Sleep apnoea is a condition in which people stop breathing in their sleep. Quite often the person with sleep apnoea is unaware of it, and it is likely that their partner or someone else in their household will advise them of the problem. Sleep apnoea is generally classified into two types: obstructive sleep apnoea (OSA) and the less common central sleep apnoea (CSA). Diagnosis is confirmed by having an overnight sleep study, referred to as a polysomnograph.
Most people are familiar with snoring and the negative effects it can have on relationships with partners and other members of the household. Snoring often leads to the onset of sleep apnoea. From the Buteyko perspective both sleep apnoea and snoring occur due to incorrect breathing, specifically overbreathing or hyperventilation. People exert most control of their breathing and breathe smaller volumes of air when upright. The closer a person becomes to the horizontal position the deeper the breathing volume becomes and the more loss of carbon dioxide (CO2) there is from the lungs. The worst way to sleep is on the back with the mouth open without the use of a pillow. This is the situation in which the breathing volume increases significantly.
People with sleep apnoea and snoring will typically display one or more of the following:
- Apnoeas of duration 10 seconds or more (they can be up to and even over 2 minutes)
- Snoring (though not always with CSA)
- Excessive movement and restlessness
- Restless legs syndrome
- Breathing through the mouth
- Dry mouth and throat during the night and in the morning
- Thirst overnight and/or on waking
- Waking unrefreshed, often feeling as tired or even more tired than when going to bed
- Daytime fatigue
- Poor daytime concentration
- Tendency to fall asleep in meetings, in front of the TV, and even in the car while driving
- Breathlessness on exercise
Normal sleep occurs in several stages. The middle and latter stages before REM (Rapid Eye Movement) sleep involve the most restful and deep sleep. When a person is over breathing, or hyperventilating, they are prevented from easily reaching these stages and remain in the light sleep stages during which they are easily disturbed. A person with sleep apnoea has the added difficulty of ‘arousal’ occurring each time an apnoea finishes with a gasping breath. This will either wake the person or take them close to waking. The fact that some people do not actually fully awaken after an apnoea explains why they often do not initially accept that they have a problem needing investigation. The observer of course knows otherwise.
The Buteyko Institute Method corrects the breathing pattern by reducing the hyperventilation, with a resulting decrease in both the duration and frequency of apnoeas, a decrease in snoring and the return to normal sleep patterns. Hyperventilation decreases the arterial and alveolar levels of carbon dioxide (CO2) to the point where the breathing reflex is depressed. This is interpreted as an apnoea or hypopnoea to an observer. A hypopnea is defined as when breathing is reduced by 50% or more. During cessation of breathing (apnoea) the CO2 slowly accumulates until it triggers the body to take the next breath. By correcting the breathing pattern the body no longer needs to suppress the breathing reflex as the CO2 level is maintained within normal limits.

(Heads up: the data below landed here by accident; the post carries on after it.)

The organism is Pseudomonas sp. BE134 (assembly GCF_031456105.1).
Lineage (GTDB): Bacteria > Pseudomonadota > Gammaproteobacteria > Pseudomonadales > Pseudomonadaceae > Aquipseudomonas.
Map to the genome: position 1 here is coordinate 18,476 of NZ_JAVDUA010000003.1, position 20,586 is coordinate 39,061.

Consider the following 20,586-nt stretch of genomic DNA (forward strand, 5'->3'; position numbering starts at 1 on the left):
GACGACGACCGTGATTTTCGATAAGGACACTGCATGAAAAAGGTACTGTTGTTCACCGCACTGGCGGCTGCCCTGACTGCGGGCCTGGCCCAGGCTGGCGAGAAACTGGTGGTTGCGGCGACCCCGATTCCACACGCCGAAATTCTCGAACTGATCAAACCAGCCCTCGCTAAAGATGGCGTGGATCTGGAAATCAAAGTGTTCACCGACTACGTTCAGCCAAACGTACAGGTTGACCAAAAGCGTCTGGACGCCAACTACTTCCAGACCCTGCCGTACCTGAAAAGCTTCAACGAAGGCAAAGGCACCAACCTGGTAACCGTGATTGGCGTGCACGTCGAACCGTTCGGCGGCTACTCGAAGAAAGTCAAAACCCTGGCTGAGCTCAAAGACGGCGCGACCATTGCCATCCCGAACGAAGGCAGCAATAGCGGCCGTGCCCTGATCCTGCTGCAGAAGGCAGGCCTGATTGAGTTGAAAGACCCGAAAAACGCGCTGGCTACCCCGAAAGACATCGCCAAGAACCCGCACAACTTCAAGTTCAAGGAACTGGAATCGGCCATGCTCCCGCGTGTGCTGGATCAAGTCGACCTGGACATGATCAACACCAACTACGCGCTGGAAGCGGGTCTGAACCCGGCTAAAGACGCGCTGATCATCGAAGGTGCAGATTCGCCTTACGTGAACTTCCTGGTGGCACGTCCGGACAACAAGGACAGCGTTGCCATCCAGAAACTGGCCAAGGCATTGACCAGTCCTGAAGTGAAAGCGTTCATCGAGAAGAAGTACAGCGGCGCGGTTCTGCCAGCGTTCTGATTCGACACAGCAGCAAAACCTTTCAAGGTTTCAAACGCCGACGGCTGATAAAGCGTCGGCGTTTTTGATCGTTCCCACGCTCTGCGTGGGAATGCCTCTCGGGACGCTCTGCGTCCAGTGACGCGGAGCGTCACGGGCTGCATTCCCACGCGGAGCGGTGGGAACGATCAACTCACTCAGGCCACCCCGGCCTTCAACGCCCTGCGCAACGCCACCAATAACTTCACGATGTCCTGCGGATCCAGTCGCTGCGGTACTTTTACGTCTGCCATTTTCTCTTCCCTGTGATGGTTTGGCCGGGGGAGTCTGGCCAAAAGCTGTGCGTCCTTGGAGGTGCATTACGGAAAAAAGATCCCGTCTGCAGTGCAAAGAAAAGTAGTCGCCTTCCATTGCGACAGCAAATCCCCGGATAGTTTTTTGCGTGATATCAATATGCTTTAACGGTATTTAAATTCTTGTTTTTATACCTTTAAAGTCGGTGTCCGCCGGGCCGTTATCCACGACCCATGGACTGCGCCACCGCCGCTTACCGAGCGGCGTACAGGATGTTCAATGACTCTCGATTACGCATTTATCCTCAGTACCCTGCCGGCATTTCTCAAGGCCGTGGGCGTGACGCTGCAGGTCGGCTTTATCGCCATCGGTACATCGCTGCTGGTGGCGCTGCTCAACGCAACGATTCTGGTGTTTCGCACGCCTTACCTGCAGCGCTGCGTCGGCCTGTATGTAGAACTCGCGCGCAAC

When apnoeas no longer occur CPAP (Continuous Positive Air Pressure) machines are no longer required and surgery can be avoided.
BIBH Sleep Apnoea Survey
A 2010 survey of Buteyko Institute practitioners who had taught the method to over 11,000 people with sleep apnoea found that:
- Over 95 percent of clients with sleep apnoea had improved sleep.
- Approximately 80 percent of clients had been able to cease use of their CPAP machine or oral appliances.
- Symptoms such as snoring, headaches, restless legs, low concentration levels and decreased energy levels also improved in the majority of clients.
To view the survey results and the full report please see:
Birch, M. 2012. Sleep apnoea and breathing retraining. To what extent is the Buteyko Institute Method of breathing retraining effective for sleep apnoea? A survey of Buteyko Institute practitioners’ experiences with clients suffering from sleep apnoea.
Birch, M. 2012. Sleep Apnoea: a survey of breathing retraining, Australian Nursing Journal, October, 20(4):40-41.
Birch M. 2004. Clinical Update: Obstructive sleep apnoea and breathing retraining, Australian Nursing Journal, August.